NEW YORK, NY -- The work of Nancy Graves (1939-1995) has always been idiosyncratic to its time. Although Graves was successful even early on – the youngest person, and only the fifth woman, to have a solo exhibition (in 1969) at the Whitney Museum – her work never fit into the prevailing trends of the time. Fearlessly combining mediums and aggressively exploring new materials, Graves was classified as a Post-Minimalist, which really says more about what her work is not and seems far too limiting a label in any case. Eschewing both Minimalism as well as Pop, the two major movements of the 1970s and 80s, Graves created abstract paintings and sculpture that took their cues from elements of science and nature, showcasing sometimes recognizable forms, but stripped of any context.
“I think that science is the most significant aspect of our time, and far more so than art. Art, if it will endure on some level – does inspire wonder. The scientific discoveries with which we are bombarded surely do that too, and I think that art in some way has to acknowledge this.” – Nancy Graves, 1979.
Graves sourced much of her imagery from science and nature publications as well as her major artistic influences: David Smith, Alexander Calder and Henri Matisse. Created in 1979, Vertigo is a fantastic representation of Graves’ paintings of this period. Having received a post-graduate Fulbright scholarship to study Matisse’s work, Graves would go on to emulate both the high-key colors as well as the relationship of his abstracted forms. Vertigo showcases that influence here, as the bold red-orange curves mimic an outline of the figures in Matisse’s 1910 masterpiece Dance. Meanwhile, the large circles at left, resting among smaller patches of pointillist dots, are reminiscent of a constellation. Dance is a key theme of this work and Shift, a closely-related work of this same era.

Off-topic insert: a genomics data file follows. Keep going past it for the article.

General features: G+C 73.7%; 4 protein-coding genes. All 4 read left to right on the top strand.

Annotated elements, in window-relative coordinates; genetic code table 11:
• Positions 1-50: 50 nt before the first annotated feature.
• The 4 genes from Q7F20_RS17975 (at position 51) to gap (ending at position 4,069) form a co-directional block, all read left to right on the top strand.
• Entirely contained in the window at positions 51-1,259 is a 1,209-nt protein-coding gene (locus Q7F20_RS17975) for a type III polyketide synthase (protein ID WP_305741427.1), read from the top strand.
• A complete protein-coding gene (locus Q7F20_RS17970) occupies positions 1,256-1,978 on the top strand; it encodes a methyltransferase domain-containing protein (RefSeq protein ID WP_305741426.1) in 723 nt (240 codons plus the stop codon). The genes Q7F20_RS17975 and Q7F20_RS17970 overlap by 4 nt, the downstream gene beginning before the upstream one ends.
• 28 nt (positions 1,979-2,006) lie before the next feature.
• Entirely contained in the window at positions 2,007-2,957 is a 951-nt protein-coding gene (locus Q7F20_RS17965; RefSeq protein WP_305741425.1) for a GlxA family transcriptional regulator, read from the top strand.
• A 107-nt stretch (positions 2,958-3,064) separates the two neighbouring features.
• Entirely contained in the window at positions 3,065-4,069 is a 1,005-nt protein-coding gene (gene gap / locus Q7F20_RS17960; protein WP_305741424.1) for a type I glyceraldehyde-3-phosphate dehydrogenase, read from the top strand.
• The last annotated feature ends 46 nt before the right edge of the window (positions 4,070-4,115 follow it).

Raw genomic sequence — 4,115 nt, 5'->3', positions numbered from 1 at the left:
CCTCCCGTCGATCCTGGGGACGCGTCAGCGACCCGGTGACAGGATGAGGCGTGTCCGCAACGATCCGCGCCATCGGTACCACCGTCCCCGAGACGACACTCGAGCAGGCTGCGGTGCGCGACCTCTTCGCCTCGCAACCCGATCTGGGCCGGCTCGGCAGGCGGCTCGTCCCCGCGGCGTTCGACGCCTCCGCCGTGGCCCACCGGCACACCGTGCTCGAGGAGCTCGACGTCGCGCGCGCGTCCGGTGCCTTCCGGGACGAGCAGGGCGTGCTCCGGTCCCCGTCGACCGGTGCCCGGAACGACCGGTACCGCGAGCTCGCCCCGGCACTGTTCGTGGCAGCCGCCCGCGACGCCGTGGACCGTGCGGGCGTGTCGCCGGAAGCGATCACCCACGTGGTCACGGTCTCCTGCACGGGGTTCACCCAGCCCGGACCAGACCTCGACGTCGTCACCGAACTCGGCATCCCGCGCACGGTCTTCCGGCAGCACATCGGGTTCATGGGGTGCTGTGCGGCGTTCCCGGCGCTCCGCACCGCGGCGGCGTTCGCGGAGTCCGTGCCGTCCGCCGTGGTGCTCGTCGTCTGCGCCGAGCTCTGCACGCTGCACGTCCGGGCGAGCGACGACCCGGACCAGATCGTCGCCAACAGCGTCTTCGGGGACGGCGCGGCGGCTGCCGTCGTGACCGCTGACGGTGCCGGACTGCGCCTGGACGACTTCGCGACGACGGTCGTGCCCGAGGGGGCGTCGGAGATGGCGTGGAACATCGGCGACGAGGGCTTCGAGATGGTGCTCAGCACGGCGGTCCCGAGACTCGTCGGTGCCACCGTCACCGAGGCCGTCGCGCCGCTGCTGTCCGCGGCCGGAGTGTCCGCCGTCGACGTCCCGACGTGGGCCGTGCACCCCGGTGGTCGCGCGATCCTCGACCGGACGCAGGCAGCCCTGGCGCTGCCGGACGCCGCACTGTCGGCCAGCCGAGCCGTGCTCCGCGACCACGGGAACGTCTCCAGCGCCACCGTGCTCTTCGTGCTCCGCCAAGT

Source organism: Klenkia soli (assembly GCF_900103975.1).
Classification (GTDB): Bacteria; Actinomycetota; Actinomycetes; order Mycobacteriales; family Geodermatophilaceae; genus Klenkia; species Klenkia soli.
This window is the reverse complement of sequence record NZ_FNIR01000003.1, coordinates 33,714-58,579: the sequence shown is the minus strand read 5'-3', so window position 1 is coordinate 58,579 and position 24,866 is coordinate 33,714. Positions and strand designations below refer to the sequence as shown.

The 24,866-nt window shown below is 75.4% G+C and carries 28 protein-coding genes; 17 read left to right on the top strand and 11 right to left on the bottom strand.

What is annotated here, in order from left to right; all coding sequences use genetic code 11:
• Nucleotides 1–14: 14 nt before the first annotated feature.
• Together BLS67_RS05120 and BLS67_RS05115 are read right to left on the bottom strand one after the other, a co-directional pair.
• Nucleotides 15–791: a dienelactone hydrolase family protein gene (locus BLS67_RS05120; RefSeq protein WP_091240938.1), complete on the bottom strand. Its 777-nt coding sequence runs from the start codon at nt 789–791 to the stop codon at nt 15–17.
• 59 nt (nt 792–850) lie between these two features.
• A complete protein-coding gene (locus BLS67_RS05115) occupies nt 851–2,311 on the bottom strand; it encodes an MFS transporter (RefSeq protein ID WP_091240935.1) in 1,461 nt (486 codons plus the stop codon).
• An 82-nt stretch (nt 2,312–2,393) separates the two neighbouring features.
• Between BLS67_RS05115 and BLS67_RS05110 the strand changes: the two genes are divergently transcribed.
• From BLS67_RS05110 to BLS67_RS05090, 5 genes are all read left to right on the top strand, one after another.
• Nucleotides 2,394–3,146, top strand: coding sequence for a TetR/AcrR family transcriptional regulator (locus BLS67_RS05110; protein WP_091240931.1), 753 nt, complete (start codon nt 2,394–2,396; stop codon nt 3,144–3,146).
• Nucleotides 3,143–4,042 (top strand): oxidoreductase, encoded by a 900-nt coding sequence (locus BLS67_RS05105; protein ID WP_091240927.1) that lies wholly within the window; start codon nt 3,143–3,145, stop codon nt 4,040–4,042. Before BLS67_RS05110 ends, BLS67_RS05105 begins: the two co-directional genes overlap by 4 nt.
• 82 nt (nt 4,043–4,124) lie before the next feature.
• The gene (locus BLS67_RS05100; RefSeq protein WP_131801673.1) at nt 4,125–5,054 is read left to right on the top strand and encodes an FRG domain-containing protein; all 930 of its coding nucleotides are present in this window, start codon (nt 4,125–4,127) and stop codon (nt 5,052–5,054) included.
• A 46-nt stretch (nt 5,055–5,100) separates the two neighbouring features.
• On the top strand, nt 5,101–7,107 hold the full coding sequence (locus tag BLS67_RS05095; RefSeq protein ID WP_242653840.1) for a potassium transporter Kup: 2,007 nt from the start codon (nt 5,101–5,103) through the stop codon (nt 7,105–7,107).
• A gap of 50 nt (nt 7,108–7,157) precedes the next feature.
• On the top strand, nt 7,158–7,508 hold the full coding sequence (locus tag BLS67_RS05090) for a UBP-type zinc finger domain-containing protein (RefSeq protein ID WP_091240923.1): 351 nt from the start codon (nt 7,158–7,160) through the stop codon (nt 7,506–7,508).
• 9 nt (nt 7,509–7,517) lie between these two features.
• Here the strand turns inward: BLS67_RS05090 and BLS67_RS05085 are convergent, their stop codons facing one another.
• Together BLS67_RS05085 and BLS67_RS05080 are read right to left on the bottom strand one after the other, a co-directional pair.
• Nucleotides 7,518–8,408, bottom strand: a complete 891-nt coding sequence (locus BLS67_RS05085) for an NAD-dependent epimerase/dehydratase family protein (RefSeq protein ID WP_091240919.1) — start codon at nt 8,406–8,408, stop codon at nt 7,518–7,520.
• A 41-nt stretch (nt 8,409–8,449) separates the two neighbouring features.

Vertigo was subsequently recreated as a print, employed as a fundraiser release for Graves’ close friend Trisha Brown’s dance company. Vertigo is an encapsulation, in a sense, of Graves’ unique approach: large, bold gestures that are not representational forms, as much as we may wish they were. Graves provides no narrative, nor an identifiable picture plane. What elements are in the foreground? In the background? Graves was intent on exploring perception, on the time we need to look at a work in order to truly see it. She provides no singular focal point. As with many of Graves’ works, Vertigo requires attention and focus, to look and look again, to approach from other angles and viewpoints.
Throughout her career, Nancy Graves would continue to build a visual vocabulary in which she would repeat abstracted and representational forms in works across mediums, from sculptures to paintings, even delving into film. Busy and bright, Graves’ sculptures challenged even the notions of balance, often precarious and top-heavy. Even in the lack of a narrative, there is always drama – hot colors and sweeping, grand gestures, balanced with intricate patterns and brief breathing areas of negative space. Graves sadly passed away in 1995, far too young at 55. She left behind a body of work strangely beautiful and mysterious, much like those elements of nature and the cosmos which she often replicated.
A highlights of the Important Paintings auction on September 17, 2020 is Vertigo, 1979, from the Property of an Elegant Lady.